Nyika's full-circle moment on path to African discovery

On the eve of a career-defining fight, David Nyika has revealed his family's death-defying dash out of Uganda and the step he's taken more than 50 years later to reconnect with his African roots.

New Zealand's Gatton-based Olympic medallist (8-0) will fight Germany's Michael Seitz (12-0) on the undercard to Tyson Fury and Oleksandr Usyk's historic undisputed heavyweight duel in Saudi Arabia on Saturday (Sunday morning AEST).

The cruiserweight has enjoyed a permanent move to the rural Queensland town under trainer Noel Thornberry since claiming bronze and carrying the flag at Tokyo's 2021 Games.

A friend of Fury's, the 28-year-old knows a statement victory would propel him into the world rankings of two bodies and likely lead to more big-money fights thanks to the booming Arab boxing scene.

But that's not his only focus. Nyika is hopeful of reconnecting with a family history that was abruptly shifted when his grandparents and their two sons fled Idi Amin's deadly regime in 1973.

"It's a story of self-discovery because I've never felt like I belonged anywhere," Nyika, whose mother is British, told AAP from Riyadh.

"I look just as Arabic as I do Brazilian or Puerto Rican. And I've always been lumped in with the Maori community, but never had that culture myself."

Nyika's grandfather Tom was a dentistry student on scholarship when he arrived in New Zealand from Uganda and met his wife Jenny, who had two Welsh parents.

He returned home and became one of Uganda's leading dentists as Amin took control and briefly offered the nation hope.

That quickly turned though. The brutal dictator's army is estimated to have killed as many as 500,000 people in a nine-year reign, before Amin was, ironically, exiled to Saudi Arabia where Nyika has this week received the royal treatment.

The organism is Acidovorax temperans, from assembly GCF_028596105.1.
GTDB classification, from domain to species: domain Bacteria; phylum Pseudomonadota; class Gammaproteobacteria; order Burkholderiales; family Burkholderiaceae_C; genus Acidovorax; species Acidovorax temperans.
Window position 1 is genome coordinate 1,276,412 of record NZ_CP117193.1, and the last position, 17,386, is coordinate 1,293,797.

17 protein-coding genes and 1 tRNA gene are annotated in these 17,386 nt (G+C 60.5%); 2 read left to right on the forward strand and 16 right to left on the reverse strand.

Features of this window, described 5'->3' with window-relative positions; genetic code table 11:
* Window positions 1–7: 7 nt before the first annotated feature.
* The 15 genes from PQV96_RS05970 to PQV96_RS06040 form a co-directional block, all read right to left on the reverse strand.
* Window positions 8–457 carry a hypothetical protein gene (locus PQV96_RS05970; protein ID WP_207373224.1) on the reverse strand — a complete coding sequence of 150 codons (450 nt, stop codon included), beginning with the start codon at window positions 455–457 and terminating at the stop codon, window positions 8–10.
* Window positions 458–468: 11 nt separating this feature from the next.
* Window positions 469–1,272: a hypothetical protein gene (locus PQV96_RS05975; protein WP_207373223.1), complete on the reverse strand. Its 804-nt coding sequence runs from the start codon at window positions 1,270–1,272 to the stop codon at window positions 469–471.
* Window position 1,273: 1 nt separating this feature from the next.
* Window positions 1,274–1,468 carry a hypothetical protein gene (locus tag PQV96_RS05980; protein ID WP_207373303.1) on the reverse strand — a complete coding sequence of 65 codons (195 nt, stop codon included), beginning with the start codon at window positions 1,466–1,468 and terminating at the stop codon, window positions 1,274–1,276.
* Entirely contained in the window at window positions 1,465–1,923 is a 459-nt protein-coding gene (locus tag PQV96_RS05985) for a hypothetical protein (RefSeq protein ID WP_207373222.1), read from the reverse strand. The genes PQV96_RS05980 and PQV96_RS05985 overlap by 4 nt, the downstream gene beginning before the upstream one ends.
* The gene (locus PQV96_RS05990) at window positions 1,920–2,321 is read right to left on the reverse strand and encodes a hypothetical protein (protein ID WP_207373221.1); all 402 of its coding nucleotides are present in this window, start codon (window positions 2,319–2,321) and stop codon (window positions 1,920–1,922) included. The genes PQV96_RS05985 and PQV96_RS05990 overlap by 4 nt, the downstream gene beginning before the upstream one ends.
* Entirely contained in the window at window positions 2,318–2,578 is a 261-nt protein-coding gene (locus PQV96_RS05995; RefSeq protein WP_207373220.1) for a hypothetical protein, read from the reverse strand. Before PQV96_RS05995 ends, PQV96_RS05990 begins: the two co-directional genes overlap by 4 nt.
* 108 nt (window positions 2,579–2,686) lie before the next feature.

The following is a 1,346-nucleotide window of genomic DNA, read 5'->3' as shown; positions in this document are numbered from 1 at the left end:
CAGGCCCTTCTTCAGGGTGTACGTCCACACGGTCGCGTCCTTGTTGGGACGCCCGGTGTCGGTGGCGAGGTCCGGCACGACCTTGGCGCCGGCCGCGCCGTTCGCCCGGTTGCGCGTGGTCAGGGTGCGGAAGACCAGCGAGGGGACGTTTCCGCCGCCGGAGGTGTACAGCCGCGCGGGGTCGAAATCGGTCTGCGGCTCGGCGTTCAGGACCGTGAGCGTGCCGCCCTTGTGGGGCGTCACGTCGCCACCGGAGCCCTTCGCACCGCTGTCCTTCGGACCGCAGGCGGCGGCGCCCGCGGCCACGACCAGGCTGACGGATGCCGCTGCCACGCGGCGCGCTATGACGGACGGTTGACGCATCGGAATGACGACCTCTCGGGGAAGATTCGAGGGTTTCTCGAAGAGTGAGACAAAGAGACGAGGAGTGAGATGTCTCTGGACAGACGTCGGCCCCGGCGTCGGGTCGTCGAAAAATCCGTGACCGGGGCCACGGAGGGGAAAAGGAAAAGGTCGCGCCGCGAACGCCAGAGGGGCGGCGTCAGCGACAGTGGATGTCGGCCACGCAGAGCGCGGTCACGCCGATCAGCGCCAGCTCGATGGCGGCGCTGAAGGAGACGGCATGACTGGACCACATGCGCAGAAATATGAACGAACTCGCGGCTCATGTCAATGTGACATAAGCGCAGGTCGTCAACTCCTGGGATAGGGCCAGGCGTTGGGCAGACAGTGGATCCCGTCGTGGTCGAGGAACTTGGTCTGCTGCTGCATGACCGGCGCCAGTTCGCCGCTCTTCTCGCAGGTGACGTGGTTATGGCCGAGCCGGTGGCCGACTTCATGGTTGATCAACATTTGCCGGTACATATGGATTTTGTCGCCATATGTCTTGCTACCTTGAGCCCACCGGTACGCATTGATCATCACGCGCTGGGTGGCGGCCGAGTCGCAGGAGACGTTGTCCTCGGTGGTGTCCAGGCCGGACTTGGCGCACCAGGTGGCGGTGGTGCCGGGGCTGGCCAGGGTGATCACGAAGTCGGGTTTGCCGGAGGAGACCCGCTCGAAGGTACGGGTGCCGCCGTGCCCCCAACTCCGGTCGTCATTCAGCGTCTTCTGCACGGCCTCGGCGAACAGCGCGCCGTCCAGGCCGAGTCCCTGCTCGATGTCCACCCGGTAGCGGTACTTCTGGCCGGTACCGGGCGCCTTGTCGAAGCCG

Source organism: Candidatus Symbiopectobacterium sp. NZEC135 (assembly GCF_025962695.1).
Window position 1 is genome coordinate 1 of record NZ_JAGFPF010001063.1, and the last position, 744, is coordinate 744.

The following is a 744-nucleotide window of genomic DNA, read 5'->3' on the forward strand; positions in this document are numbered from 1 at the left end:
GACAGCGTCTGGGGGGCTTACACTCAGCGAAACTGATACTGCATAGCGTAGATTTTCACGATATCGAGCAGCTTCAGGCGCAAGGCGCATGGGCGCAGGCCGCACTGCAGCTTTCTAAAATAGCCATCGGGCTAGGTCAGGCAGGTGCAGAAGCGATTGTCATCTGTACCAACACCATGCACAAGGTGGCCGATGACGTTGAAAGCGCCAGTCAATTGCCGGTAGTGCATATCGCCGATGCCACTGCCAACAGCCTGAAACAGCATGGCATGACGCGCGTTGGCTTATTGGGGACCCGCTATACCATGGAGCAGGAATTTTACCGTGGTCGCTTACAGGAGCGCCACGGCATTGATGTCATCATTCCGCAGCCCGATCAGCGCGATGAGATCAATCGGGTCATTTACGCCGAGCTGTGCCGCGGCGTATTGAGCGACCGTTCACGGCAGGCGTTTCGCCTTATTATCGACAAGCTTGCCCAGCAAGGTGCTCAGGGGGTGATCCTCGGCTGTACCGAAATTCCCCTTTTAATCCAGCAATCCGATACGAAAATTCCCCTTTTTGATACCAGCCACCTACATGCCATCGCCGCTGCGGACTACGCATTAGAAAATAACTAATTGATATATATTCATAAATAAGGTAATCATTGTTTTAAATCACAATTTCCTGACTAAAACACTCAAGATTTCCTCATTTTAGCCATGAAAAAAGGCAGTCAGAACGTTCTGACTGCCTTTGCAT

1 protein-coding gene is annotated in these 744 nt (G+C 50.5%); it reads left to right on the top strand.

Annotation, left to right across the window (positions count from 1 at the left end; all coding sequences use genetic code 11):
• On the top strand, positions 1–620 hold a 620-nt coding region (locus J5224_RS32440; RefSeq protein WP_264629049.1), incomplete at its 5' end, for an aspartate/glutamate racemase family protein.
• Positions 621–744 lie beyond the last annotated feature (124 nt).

"A family of significant intellect with two half-caste kids ... when things started to get a bit spicy, they realised getting out of the country became a top priority," Nyika said.

With no avenue to citizenship in New Zealand, Jenny's father called on a favour from his mate, New Zealand Prime Minister Norman Kirk.

Kirk arranged the papers and the family was set to flee via Kenya.

Even the capture and death of a family friend, caught on the border on a similar mission just days earlier, didn't put them off.

"It was a huge risk ... I don't think about it often, but I wouldn't be here for starters," he said of that fork in the road.

"I could see things going very differently for Dad, and he'd never have met my mum.

"And it adds to the significance of what I want to do - reconnect with a lost connection back in Uganda."

David Nyika will pledge $10 for every punch landed in Riyadh to protect people from malaria.

He plans to start by pledging $10 for every punch he lands on Seitz to fight malaria.

The mosquito-borne infectious disease killed 580,000 Africans, mostly children, and infected 13 million Ugandans in 2022. 

If Nyika lands 60 punches in what's set to be a 10-round tussle he can protect 2,400 people from the disease for up to four years.

"I've always tried to be a good person, I'm just curious (about my culture) and want to be able to give back where I can," he said. 

"Fighting against malaria is a good way to plant that seed."

As for the other fight, Nyika's intent is clear.

"He's looking sharp ... if he was a bomb I'll be careful at first. But once defused I'll take him right out of there," he said.

"I need to make a statement here, so many doors are going to open.

"This one's especially important to me to make a splash."

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